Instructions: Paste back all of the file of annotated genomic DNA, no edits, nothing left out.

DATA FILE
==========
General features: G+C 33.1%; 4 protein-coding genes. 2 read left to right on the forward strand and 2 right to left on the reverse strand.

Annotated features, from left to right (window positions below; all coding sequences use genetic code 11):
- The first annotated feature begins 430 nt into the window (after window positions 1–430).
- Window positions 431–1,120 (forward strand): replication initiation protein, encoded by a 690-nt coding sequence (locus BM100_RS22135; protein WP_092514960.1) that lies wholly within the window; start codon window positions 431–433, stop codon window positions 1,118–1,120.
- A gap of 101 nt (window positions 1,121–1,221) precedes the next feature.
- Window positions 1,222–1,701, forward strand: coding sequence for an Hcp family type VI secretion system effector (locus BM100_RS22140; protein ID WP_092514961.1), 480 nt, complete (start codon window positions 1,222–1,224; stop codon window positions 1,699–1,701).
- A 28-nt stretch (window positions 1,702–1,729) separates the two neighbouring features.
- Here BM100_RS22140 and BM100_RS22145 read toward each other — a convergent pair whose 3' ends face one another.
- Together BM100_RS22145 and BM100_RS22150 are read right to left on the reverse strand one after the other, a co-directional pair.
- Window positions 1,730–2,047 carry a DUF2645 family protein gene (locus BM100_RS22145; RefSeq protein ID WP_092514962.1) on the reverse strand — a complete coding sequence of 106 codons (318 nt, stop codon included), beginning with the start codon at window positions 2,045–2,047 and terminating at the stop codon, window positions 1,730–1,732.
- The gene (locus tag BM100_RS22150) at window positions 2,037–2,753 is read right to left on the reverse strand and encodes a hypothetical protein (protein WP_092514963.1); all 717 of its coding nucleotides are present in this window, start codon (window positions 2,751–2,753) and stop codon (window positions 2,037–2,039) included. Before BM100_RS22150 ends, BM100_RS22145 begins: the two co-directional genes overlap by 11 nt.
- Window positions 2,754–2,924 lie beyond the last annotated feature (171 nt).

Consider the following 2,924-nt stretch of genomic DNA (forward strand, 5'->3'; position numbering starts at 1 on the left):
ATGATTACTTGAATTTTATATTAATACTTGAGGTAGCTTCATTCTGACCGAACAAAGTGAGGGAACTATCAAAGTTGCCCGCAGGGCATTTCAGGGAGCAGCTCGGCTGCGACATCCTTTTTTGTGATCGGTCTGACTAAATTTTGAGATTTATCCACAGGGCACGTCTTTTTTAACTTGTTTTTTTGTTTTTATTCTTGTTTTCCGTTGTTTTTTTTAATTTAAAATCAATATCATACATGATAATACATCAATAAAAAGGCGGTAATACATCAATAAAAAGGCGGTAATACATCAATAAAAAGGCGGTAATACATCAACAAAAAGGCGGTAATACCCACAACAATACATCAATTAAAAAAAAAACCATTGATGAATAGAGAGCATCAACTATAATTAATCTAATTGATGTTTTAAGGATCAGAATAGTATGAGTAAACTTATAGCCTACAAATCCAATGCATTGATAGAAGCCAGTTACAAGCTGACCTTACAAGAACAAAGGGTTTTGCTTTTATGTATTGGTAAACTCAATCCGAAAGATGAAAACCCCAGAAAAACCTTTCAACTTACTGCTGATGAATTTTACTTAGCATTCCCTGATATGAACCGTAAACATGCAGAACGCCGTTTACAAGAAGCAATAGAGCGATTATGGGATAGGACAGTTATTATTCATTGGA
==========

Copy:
General features: G+C 33.1%; 4 protein-coding genes. 2 read left to right on the forward strand and 2 right to left on the reverse strand.

Annotated features, from left to right (window positions below; all coding sequences use genetic code 11):
- The first annotated feature begins 430 nt into the window (after window positions 1–430).
- Window positions 431–1,120 (forward strand): replication initiation protein, encoded by a 690-nt coding sequence (locus BM100_RS22135; protein WP_092514960.1) that lies wholly within the window; start codon window positions 431–433, stop codon window positions 1,118–1,120.
- A gap of 101 nt (window positions 1,121–1,221) precedes the next feature.
- Window positions 1,222–1,701, forward strand: coding sequence for an Hcp family type VI secretion system effector (locus BM100_RS22140; protein ID WP_092514961.1), 480 nt, complete (start codon window positions 1,222–1,224; stop codon window positions 1,699–1,701).
- A 28-nt stretch (window positions 1,702–1,729) separates the two neighbouring features.
- Here BM100_RS22140 and BM100_RS22145 read toward each other — a convergent pair whose 3' ends face one another.
- Together BM100_RS22145 and BM100_RS22150 are read right to left on the reverse strand one after the other, a co-directional pair.
- Window positions 1,730–2,047 carry a DUF2645 family protein gene (locus BM100_RS22145; RefSeq protein ID WP_092514962.1) on the reverse strand — a complete coding sequence of 106 codons (318 nt, stop codon included), beginning with the start codon at window positions 2,045–2,047 and terminating at the stop codon, window positions 1,730–1,732.
- The gene (locus tag BM100_RS22150) at window positions 2,037–2,753 is read right to left on the reverse strand and encodes a hypothetical protein (protein WP_092514963.1); all 717 of its coding nucleotides are present in this window, start codon (window positions 2,751–2,753) and stop codon (window positions 2,037–2,039) included. Before BM100_RS22150 ends, BM100_RS22145 begins: the two co-directional genes overlap by 11 nt.
- Window positions 2,754–2,924 lie beyond the last annotated feature (171 nt).

Consider the following 2,924-nt stretch of genomic DNA (forward strand, 5'->3'; position numbering starts at 1 on the left):
ATGATTACTTGAATTTTATATTAATACTTGAGGTAGCTTCATTCTGACCGAACAAAGTGAGGGAACTATCAAAGTTGCCCGCAGGGCATTTCAGGGAGCAGCTCGGCTGCGACATCCTTTTTTGTGATCGGTCTGACTAAATTTTGAGATTTATCCACAGGGCACGTCTTTTTTAACTTGTTTTTTTGTTTTTATTCTTGTTTTCCGTTGTTTTTTTTAATTTAAAATCAATATCATACATGATAATACATCAATAAAAAGGCGGTAATACATCAATAAAAAGGCGGTAATACATCAATAAAAAGGCGGTAATACATCAACAAAAAGGCGGTAATACCCACAACAATACATCAATTAAAAAAAAAACCATTGATGAATAGAGAGCATCAACTATAATTAATCTAATTGATGTTTTAAGGATCAGAATAGTATGAGTAAACTTATAGCCTACAAATCCAATGCATTGATAGAAGCCAGTTACAAGCTGACCTTACAAGAACAAAGGGTTTTGCTTTTATGTATTGGTAAACTCAATCCGAAAGATGAAAACCCCAGAAAAACCTTTCAACTTACTGCTGATGAATTTTACTTAGCATTCCCTGATATGAACCGTAAACATGCAGAACGCCGTTTACAAGAAGCAATAGAGCGATTATGGGATAGGACAGTTATTATTCATTGGA